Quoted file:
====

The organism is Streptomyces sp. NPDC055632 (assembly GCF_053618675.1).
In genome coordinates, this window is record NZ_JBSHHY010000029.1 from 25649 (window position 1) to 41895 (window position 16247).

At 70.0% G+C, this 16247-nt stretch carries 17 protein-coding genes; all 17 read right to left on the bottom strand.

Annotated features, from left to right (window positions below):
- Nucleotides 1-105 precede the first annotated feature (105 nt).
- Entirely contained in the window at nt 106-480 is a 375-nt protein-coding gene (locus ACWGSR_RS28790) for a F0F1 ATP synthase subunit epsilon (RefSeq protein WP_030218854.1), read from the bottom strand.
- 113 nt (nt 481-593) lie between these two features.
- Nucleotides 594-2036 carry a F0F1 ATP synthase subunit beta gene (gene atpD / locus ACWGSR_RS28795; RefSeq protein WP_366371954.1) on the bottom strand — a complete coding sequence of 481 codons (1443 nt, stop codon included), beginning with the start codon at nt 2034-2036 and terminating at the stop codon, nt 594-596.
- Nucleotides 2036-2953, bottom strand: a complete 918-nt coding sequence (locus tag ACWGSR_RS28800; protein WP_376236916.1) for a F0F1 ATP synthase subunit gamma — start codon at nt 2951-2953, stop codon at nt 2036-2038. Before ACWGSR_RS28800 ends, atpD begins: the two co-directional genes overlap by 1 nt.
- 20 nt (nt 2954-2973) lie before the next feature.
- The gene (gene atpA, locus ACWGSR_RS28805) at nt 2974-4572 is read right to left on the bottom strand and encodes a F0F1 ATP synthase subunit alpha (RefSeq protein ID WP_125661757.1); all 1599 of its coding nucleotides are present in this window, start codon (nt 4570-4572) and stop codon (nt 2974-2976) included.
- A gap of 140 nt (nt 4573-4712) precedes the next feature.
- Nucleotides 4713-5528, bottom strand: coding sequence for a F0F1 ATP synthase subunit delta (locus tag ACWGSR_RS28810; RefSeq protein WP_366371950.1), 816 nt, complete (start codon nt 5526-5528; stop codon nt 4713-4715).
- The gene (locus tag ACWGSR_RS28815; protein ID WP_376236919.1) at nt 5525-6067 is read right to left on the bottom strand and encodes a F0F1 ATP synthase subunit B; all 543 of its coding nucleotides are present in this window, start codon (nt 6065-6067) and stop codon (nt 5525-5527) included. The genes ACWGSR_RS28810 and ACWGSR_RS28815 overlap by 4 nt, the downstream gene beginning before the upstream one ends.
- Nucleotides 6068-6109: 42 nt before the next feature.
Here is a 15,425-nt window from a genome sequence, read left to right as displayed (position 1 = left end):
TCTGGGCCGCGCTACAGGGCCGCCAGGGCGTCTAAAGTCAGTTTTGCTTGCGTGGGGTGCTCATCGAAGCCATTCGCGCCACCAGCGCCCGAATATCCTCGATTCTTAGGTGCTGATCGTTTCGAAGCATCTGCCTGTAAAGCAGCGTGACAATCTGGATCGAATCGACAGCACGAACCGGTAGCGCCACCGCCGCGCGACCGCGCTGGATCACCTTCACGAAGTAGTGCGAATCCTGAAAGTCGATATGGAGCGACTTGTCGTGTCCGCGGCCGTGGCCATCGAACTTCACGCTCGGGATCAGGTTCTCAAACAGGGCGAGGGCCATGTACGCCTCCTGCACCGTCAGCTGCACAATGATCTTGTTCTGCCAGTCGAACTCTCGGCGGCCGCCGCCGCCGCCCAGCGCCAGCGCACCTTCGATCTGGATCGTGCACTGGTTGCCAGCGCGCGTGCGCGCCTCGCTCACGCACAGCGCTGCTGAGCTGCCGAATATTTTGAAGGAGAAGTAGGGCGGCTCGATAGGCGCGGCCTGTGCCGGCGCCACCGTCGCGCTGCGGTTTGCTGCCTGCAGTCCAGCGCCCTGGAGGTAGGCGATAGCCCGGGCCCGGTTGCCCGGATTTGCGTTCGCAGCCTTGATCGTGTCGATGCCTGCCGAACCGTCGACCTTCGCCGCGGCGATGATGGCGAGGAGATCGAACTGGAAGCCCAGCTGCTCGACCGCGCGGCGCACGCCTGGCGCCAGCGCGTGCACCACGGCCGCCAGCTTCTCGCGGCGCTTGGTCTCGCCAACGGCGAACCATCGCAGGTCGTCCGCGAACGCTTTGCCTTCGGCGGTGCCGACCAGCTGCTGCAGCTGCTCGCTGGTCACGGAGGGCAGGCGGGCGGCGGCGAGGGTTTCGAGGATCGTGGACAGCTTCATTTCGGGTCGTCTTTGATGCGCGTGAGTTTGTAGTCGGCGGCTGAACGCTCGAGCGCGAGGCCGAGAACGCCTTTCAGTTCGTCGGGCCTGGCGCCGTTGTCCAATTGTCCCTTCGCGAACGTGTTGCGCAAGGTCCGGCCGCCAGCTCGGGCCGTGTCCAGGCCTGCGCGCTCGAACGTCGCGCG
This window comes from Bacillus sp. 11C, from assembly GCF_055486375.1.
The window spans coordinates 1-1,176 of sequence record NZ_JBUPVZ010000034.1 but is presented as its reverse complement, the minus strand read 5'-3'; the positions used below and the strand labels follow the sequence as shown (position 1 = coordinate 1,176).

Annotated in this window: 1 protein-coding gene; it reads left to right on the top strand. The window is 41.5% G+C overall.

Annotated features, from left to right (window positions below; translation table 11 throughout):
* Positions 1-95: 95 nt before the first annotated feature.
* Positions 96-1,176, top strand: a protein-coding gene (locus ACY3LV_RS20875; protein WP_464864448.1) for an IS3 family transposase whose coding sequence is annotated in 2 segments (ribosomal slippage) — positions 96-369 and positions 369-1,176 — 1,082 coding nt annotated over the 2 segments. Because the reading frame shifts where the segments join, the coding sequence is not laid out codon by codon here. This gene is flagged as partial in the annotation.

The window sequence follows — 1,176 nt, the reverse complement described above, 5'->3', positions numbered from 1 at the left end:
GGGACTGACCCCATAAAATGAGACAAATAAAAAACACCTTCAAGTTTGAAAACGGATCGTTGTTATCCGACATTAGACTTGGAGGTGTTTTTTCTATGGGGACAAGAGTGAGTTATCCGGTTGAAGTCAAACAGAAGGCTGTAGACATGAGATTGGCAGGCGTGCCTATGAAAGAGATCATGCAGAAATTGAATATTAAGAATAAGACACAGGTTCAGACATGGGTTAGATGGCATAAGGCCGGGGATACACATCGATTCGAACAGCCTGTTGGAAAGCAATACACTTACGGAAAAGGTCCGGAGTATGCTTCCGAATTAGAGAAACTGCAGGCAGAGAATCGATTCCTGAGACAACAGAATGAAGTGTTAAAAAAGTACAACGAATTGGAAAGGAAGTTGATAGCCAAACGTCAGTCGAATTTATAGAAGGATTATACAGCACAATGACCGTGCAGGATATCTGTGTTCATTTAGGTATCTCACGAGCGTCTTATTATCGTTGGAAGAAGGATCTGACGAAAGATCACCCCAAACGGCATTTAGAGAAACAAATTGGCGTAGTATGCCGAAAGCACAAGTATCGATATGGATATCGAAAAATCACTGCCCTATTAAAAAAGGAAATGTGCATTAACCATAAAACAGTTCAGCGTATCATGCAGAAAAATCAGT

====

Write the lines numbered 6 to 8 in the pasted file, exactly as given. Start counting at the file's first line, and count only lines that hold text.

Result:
- Entirely contained in the window at nt 106-480 is a 375-nt protein-coding gene (locus ACWGSR_RS28790) for a F0F1 ATP synthase subunit epsilon (RefSeq protein WP_030218854.1), read from the bottom strand.
- 113 nt (nt 481-593) lie between these two features.
- Nucleotides 594-2036 carry a F0F1 ATP synthase subunit beta gene (gene atpD / locus ACWGSR_RS28795; RefSeq protein WP_366371954.1) on the bottom strand — a complete coding sequence of 481 codons (1443 nt, stop codon included), beginning with the start codon at nt 2034-2036 and terminating at the stop codon, nt 594-596.